In my periodic meanderings through thrift stores, I look for postcards, notecards, and greeting cards. I sometimes buy retail versions of those things too -- my preferred site for buying greeting cards these days is the Dollar Tree, where they have very decent cards for fifty cents each.
I stopped by the Dollar Tree last night to pick up a few things, not including cards. The local paper (not the SF Chronicle) in the newspaper vending machine next to the door had on the front page a story about a county elected official who is to marry his male partner today. I used to work with the official more than twenty years ago, so I was pleased to see the news. My mind then shut off: here I am, in the store with good (and cheap) greeting cards. But do I purchase a card for them? No.
On the way out, I even stop and write down the name of the official's future spouse. Do I go back in and buy a card? No.
So, at home, after 9pm, I suddenly think: I should send them a card. Duh!
I then decide that surely I must have something on hand that would be suitable. First stop: Bollywood postcards, using photos of the film industry in India from the book Bollywood Dreams by Jonathan Torgovni. (Link is to a gallery exhibit of some of the photos.) I definitely have one possibility: two actors, looking like Tweedledee and Tweedledum, in matching costumes that I can't quite place in time and space, but looking vaguely, I guess, like Indian soldiers of many centuries ago -- or maybe just like palace guards. They're waiting for filming, and one of them has a glass of milk. Well, no, not the right card: I sent another copy to a gay couple last Halloween, with a message saying I hope they have spiffy costumes. This card is not serious enough for the occasion.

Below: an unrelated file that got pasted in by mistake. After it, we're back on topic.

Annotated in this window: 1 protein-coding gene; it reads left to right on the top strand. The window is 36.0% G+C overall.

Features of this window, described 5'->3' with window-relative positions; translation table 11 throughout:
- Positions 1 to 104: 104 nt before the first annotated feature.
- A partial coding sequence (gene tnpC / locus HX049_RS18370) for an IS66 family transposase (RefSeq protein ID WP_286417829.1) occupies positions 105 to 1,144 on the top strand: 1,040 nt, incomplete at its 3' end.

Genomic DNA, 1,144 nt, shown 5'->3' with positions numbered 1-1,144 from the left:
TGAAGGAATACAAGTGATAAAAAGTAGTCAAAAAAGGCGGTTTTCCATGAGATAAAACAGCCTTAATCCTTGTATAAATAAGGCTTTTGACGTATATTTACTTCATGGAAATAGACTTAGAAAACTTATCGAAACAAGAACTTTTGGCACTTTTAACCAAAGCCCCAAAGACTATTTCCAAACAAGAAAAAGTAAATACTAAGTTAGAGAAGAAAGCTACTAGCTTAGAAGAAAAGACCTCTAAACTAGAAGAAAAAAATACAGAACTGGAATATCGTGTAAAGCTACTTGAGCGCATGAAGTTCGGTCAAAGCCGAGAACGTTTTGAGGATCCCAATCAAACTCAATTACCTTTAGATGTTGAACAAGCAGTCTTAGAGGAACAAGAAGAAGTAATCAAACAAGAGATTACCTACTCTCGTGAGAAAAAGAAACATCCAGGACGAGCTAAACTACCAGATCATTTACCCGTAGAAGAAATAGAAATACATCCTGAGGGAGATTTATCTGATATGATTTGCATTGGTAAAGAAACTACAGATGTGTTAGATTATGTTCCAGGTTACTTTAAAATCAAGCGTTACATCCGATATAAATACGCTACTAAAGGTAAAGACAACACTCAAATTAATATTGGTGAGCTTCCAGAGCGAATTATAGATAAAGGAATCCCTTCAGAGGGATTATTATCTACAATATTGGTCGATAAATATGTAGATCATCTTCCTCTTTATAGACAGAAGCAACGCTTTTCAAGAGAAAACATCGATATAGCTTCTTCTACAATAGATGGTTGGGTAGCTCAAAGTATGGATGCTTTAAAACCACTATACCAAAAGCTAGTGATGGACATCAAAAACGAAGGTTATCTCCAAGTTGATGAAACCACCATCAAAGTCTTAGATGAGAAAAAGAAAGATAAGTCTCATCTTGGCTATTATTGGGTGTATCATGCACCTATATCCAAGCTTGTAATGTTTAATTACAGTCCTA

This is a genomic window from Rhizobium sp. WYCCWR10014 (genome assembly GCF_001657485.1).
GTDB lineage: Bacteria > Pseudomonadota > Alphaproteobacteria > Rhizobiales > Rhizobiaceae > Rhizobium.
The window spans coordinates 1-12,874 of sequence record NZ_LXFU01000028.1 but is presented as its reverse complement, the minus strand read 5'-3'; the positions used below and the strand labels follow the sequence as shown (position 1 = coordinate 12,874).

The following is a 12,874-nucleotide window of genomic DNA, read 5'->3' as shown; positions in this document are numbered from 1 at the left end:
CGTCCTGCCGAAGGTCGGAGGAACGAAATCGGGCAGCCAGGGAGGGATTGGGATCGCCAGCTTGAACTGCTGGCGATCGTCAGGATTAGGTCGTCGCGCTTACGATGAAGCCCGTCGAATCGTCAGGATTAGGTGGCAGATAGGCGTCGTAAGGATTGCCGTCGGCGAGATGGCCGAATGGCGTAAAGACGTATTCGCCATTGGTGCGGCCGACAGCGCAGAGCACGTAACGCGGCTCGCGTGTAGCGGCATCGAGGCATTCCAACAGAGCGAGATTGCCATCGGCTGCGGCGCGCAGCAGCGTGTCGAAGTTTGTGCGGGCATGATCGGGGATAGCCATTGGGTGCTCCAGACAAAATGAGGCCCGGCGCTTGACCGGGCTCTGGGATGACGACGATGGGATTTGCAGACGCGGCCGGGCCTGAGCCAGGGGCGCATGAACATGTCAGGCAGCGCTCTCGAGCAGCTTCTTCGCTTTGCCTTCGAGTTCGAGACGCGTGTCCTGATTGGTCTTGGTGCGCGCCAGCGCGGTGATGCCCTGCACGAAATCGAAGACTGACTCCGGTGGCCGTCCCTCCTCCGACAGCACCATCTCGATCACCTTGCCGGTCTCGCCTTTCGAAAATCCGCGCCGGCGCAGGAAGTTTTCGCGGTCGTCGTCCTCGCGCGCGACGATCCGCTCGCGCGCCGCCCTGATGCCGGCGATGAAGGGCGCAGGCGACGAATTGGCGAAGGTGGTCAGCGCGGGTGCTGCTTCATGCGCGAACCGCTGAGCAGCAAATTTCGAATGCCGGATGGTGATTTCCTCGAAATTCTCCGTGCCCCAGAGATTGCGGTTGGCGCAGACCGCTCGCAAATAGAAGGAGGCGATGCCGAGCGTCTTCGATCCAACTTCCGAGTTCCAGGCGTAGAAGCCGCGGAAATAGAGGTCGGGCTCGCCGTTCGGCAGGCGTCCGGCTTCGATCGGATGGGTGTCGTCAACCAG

A quick skim through the box with cards and postcards doesn't show anything suitable. By now, of course, I am fixated on the idea that I MUST send the card out early this morning, rather than buying one when the stores open.
Then I thought: don't I have something in the folder with monthly pockets in it for cards? (I realize this makes me seem pathetic, but, hey, I'm a librarian, and we like to organize things. At least my books at home aren't in call number order.) And, indeed, the folder does yield something: it's in the pocket for next January (for future use on New Year's) and it's a postcard with a turn-of-the-century photo of two men in tuxes, each with a bottle of champagne, one of which is being held in a toast. The image was probably from an advertisement for champagne -- neither man looks tipsy. Perfect for a congratulatory note, although I can picture Miss Manners swooning at my failure to just write a note in black ink on white or cream paper. (Which I also have, somewhere.)
I put the postcard, with a suitable note, in an envelope (to lend gravitas) and sent it to the official's office this morning. Thank heavens for living in a card shop, of sorts.